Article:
USF Reform Shouldn't Come at the Expense of America's Most Vulnerable

FOR IMMEDIATE RELEASE

Today, Federal Communications Commission Chairman Julius Genachowski announced the FCC's plans to reform the Universal Service Fund (USF)- the government program designed to connect every American to basic telephone service.

The announcement comes one day after the Center for Media Justice and Main Street Project hosted FCC Commissioner Copps for a Community Roundtable in Minneapolis, MN. The roundtable brought together twelve community-based organizations to discuss with the Commissioner a range of concerns, including USF reform and the proposed AT&T takeover.
 
Center for Media Justice's Media Policy Field Director, amalia deloney made the following statement:

"The announcement today means one thing-your phone bill is going to go up.  Just yesterday an unemployed individual told us that even a $1 increase could mean the difference between maintaining a phone line to look for employment, or being permanently disconnected.  People on fixed incomes or out of work can't afford any price increase, yet the proposed plan out there now would take money out of their pockets and hand it to the companies.  At CMJ, we don't call that reform.  We call it taxing the poor."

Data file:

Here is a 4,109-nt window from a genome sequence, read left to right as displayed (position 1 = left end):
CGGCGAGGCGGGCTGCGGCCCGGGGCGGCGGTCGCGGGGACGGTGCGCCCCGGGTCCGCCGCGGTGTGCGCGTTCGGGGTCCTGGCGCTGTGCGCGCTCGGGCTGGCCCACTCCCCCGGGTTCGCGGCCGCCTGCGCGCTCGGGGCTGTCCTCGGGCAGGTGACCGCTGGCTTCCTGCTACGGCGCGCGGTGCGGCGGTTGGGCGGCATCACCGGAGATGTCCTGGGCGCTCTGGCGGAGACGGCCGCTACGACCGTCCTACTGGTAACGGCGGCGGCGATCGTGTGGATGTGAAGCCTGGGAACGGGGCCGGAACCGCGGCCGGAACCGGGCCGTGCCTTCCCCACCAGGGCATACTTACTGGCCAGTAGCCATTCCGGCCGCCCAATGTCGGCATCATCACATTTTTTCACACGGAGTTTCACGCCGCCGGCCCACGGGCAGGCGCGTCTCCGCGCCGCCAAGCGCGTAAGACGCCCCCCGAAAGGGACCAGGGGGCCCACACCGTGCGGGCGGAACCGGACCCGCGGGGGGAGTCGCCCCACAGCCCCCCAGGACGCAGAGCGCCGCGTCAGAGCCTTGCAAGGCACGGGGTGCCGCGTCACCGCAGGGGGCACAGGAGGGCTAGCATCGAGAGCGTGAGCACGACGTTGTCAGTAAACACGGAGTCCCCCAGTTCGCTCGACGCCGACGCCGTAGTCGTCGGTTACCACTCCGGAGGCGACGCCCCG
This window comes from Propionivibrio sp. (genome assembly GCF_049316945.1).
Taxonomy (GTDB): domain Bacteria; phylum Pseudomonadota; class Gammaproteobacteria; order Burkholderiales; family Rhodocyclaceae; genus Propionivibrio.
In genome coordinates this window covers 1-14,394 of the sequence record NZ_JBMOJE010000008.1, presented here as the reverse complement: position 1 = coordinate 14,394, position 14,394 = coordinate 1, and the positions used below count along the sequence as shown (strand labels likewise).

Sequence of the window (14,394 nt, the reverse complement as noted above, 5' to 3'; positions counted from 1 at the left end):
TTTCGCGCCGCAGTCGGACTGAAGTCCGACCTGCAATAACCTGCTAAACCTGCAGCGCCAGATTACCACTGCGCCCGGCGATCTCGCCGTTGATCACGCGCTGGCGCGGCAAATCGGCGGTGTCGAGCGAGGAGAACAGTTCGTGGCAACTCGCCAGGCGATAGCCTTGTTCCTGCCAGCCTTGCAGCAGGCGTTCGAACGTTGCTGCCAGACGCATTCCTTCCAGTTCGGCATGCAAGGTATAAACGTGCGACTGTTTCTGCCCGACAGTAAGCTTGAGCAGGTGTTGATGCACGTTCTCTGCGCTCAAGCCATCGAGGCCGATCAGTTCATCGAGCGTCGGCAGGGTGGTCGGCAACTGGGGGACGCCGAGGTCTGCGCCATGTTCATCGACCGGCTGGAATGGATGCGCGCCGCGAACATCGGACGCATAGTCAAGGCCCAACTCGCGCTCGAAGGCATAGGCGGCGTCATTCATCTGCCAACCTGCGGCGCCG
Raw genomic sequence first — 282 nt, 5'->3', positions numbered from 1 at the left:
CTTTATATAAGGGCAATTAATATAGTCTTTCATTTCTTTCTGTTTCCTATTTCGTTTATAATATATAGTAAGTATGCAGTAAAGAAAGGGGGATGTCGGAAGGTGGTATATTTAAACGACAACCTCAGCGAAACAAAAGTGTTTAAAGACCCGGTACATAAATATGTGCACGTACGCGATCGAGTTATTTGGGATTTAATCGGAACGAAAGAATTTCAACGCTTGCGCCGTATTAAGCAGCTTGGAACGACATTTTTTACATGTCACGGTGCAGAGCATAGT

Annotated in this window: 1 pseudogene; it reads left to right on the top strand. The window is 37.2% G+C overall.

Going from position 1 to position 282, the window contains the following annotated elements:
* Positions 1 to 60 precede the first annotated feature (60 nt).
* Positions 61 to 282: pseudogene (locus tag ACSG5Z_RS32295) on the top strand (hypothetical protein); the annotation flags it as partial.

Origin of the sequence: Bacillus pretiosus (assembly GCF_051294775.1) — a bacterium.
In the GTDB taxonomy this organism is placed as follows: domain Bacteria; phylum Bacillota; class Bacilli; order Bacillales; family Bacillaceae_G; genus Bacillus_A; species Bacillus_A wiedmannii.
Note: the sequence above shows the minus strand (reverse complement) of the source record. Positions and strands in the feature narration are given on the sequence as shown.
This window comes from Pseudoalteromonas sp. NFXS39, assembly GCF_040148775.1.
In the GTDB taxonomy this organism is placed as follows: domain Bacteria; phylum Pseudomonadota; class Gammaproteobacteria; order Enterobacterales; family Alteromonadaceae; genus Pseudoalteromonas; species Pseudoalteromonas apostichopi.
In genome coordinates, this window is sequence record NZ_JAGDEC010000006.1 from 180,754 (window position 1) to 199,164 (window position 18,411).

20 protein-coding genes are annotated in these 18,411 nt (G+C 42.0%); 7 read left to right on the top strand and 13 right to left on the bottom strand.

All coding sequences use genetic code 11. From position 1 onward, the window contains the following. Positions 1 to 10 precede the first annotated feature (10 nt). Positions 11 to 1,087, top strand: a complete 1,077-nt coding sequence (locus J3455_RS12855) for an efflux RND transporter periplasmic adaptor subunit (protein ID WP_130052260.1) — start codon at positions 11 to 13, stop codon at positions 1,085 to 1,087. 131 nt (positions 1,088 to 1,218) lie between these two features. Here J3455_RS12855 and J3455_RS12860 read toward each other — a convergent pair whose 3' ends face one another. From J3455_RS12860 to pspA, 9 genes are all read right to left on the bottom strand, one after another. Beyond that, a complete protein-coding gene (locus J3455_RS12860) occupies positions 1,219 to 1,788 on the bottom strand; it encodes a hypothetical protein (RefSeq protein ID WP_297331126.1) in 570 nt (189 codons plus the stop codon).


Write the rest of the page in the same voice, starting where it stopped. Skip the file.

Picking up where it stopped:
"There's no question USF needs to be fixed and re-purposed to support broadband expansion, which is critical for all communities and especially Rural America," said Niel Ritchie, Executive Director of the League of Rural Voters.  "Unfortunately, the proposed reform plan reads like a play-book written by the phone companies.  Corporate interest and public interest isn't the same thing."??

Among those most concerned are HOPE Community Development Corporation, First Person Radio, Main Street Project, Center for Media Justice and the League of Rural Voters-all of whom asked FCC Commissioner Copps to reject the industry designed ABC plan. These groups believe the proposal will harm the rural, Tribal, and low-income community members they work with daily-forcing them to bear the burden of increased costs while allowing the companies to grow their profits.